The End of FluBot?
So, FluBot infrastructure has been confiscated by the authorities. What are the implications of Europol’s victory moving forward? Is it just a matter of time before the original FluBot resurfaces?
The high success rate and longevity of FluBot’s campaign makes it enticing for other bad actors to attempt to replicate the SMS worm, and we have already observed other malware campaigns, including Medusa and Anatsa, mimicking elements of FluBot and using the same distribution network. As long as these SMS worms are effective at infiltrating devices and result in financial gain for the attackers, they will continue to be created and spread.
It’s important to note that the people behind FluBot, those who created it and designed the malware campaign, have not been identified, and may never be. This begs the question as to whether these attackers will revive FluBot or something similar themselves. Considering the many ways that FluBot evolved since its inception, with the malware writers going to new lengths each time to expand its methods, capture more victims and bypass security measures, it is not unrealistic to assume that these actors will attempt to set up a new command and control server and create new botnets to bring back the SMS worm. Perhaps there are other established attacker networks that could be used to facilitate an accelerated resurgence in FluBot, and if this is the case, will these attackers have another 2-year head start on law enforcement?
How can operators protect their subscribers?
Though it is likely that we have not seen the end of FluBot, Europol’s seizure of FluBot infrastructure has had a positive impact in the short-term, having disconnected 10,000 potential victims from the malware’s network. While this effort from international law enforcement has made some headway in the fight against FluBot, it is unfortunate that mobile operators could not do more to protect their subscribers from the SMS worm due to privacy regulations. Going forward, operators will benefit from practicing a joined-up messaging security focus, rather than fixating on protecting subscribers from SMS alone, as we know that FluBot graduated to MMS and (on a smaller scale) RCS transmission when the malware campaign became more advanced. This is especially important as we continue to migrate over to 5G, which allows for so many forms of messaging. FluBot transmission and infection is still very much possible in 5G networks - read more about securing SMS in 5G here.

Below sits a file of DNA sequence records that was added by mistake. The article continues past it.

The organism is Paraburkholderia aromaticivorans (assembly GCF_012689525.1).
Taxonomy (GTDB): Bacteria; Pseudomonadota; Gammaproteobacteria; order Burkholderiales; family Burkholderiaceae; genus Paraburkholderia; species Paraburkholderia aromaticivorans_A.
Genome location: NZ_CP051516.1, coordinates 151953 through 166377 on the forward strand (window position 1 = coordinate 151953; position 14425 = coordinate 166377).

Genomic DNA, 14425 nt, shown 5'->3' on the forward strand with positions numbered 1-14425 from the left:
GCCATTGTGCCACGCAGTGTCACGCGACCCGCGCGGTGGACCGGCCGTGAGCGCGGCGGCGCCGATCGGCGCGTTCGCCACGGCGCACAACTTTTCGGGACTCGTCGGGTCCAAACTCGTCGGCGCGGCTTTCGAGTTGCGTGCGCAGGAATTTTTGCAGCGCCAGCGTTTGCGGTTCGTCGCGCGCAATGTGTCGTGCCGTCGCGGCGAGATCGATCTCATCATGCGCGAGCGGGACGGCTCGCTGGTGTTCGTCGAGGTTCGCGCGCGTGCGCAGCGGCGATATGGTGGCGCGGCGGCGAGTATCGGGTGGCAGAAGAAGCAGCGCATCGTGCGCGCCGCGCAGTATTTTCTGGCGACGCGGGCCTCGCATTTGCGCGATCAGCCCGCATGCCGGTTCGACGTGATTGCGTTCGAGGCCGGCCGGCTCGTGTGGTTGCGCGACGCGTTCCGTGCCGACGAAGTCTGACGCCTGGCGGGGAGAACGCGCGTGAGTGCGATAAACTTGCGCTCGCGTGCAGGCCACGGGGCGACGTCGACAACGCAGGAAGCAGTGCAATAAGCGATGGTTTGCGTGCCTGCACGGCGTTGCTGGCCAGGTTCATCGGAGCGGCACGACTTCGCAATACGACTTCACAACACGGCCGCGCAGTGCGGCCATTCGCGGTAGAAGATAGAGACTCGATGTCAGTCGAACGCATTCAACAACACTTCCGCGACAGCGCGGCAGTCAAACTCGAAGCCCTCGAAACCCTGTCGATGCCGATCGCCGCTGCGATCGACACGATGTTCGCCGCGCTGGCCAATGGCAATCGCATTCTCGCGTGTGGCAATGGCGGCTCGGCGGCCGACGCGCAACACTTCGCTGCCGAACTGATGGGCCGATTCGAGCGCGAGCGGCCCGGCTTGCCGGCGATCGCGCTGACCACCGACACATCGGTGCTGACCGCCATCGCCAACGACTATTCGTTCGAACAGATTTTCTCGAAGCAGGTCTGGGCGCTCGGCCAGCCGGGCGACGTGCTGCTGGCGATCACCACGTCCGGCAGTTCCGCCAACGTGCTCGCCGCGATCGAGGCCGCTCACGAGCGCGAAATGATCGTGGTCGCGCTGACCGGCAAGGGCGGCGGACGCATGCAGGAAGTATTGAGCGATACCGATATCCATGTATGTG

We should assume that FluBot malware will return in one form or another, and must be prepared for when it does. Security is a key differentiator for carriers to protect subscribers and their brand’s reputation. Enea AdaptiveMobile Security’s award-winning Managed SMS Firewall helps operators protect their subscribers from SMS threats including smishing attempts. We protect 2.4 billion subscribers from unwanted and dangerous SMS spam and have previously detected and blocked messages attempting to spread SMS worms to Android users. Discover more about our Managed Messaging Firewall and Threat Intelligence services.
Caitriona is a recent graduate of the National University of Ireland, Galway, where she completed a bachelor’s degree in global commerce. As part of her degree, Caitriona studied abroad in Canada and worked as a marketing intern back in Ireland. Over the course of her studies, she developed a passion for both marketing and cybersecurity, specialising in marketing in her final year. Caitriona is now working as a marketing assistant at AdaptiveMobile Security, a role that marries both of her passions.